Corrosion Test Results for Inconel 600 vs Inconel-Stainless UG Bellows

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The Conversion Project (CP) of the Molten Salt Reactor Experiment at Oak Ridge National Laboratory (ORNL) involves converting slightly less than 40 kg of {sup 233}U to a stable form for safe storage. The operation is performed within a few vessels interconnected by valves and 1/2-in. metal tubing. During this conversion, a particularly toxic and corrosive by-product is formed, namely aqueous hydrofluoric acid (HF). The production of HF is a result of the hydrolysis of UF{sub 6} and subsequent steam treatments of UO{sub 2}F{sub 2}. For each mole of UF{sub 6} converted, 6 mol of HF are produced. The HF ... continued below

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21 pages

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Osborne, P.E. September 11, 2002.

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Description

The Conversion Project (CP) of the Molten Salt Reactor Experiment at Oak Ridge National Laboratory (ORNL) involves converting slightly less than 40 kg of {sup 233}U to a stable form for safe storage. The operation is performed within a few vessels interconnected by valves and 1/2-in. metal tubing. During this conversion, a particularly toxic and corrosive by-product is formed, namely aqueous hydrofluoric acid (HF). The production of HF is a result of the hydrolysis of UF{sub 6} and subsequent steam treatments of UO{sub 2}F{sub 2}. For each mole of UF{sub 6} converted, 6 mol of HF are produced. The HF that forms during conversion combines with water to produce approximately 1.5 L of 33 wt % HF. As this mixture is transferred within the process system, the tubing and valves are exposed to high concentrations of HF in liquid and vapor form. Of particular concern in the system are the almost 30 valves that have the potential for exposure to HF. For these valves, a vendor-supplied UG valve was installed. UG valves consist of an Alloy 400 (Monel) body and stem tip and Alloy 600 (Inconel) bellows. These valves have been used under experimental conditions that simulate the CP. It has been established that they have a finite life when exposed to a HF and air environment. Most failures were seen around the flange at the bottom of the bellows, and it was suspected that this flange and the weld material were not Inconel. In December 2001, the vendor confirmed that this flange was not Inconel but instead was stainless steel 316. After discussions between the vendor and ORNL staff involved with the CP effort, it was decided that the entire wetted area of the bellows would be fabricated from Alloy 600. In March 2002, four newly fabricated bellows assemblies were received from the vendor for the purposes of corrosion testing in HF. This report presents results from the corrosion tests conducted to determine if the new design of the bellows would enhance their corrosion resistance.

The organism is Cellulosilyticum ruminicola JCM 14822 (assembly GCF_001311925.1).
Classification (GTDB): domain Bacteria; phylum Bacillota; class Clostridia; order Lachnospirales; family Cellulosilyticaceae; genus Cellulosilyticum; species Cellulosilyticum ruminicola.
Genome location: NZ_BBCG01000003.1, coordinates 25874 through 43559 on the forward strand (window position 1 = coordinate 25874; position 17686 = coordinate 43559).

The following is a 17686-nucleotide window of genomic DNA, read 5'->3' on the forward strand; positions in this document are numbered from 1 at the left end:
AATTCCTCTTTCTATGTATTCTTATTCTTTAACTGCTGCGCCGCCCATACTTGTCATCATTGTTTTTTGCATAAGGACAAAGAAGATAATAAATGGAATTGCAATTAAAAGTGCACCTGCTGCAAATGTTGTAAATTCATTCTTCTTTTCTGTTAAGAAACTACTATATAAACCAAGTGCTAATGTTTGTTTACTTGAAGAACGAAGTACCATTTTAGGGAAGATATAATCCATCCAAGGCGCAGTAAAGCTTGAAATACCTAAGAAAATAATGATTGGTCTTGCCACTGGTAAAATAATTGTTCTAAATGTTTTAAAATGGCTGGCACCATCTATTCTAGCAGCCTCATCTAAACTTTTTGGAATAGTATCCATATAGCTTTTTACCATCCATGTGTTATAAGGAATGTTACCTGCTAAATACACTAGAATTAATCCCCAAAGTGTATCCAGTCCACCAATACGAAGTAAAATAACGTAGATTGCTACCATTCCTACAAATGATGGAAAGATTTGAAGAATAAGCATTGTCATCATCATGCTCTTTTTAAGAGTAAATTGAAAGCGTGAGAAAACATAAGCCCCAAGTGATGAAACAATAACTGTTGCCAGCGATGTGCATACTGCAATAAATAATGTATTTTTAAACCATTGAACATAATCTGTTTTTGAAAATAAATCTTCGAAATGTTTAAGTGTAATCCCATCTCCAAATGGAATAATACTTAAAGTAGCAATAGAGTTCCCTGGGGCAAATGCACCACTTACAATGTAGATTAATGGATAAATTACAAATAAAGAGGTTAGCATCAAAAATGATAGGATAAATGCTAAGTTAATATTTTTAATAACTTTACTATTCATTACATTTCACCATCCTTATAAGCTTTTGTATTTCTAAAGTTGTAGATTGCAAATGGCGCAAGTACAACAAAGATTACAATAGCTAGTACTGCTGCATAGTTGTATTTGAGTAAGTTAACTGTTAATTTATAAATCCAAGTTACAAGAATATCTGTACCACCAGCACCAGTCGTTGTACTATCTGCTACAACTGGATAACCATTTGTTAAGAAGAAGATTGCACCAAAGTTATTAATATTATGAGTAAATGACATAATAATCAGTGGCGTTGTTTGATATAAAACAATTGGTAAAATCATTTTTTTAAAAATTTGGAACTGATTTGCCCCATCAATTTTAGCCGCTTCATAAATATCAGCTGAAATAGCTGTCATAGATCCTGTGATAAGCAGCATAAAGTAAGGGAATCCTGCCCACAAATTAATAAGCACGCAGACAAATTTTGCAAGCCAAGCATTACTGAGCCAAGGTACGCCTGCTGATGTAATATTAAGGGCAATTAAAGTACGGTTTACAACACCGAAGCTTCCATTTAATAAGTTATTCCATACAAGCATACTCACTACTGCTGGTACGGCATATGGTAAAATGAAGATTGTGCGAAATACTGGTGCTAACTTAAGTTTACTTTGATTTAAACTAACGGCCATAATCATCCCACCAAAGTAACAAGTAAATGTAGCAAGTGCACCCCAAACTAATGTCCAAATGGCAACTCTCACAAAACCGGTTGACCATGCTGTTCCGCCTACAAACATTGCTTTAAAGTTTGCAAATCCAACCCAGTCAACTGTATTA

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21 pages

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  • Other Information: PBD: 11 Sep 2002

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  • Report No.: ORNL/TM-2002/136
  • Grant Number: AC05-00OR22725
  • DOI: 10.2172/814069 | External Link
  • Office of Scientific & Technical Information Report Number: 814069
  • Archival Resource Key: ark:/67531/metadc735418

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Reports, articles and other documents harvested from the Office of Scientific and Technical Information.

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Creation Date

  • September 11, 2002

Added to The UNT Digital Library

  • Oct. 18, 2015, 6:40 p.m.

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  • March 31, 2016, 12:48 p.m.

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Osborne, P.E. Corrosion Test Results for Inconel 600 vs Inconel-Stainless UG Bellows, report, September 11, 2002; United States. (digital.library.unt.edu/ark:/67531/metadc735418/: accessed September 23, 2018), University of North Texas Libraries, Digital Library, digital.library.unt.edu; crediting UNT Libraries Government Documents Department.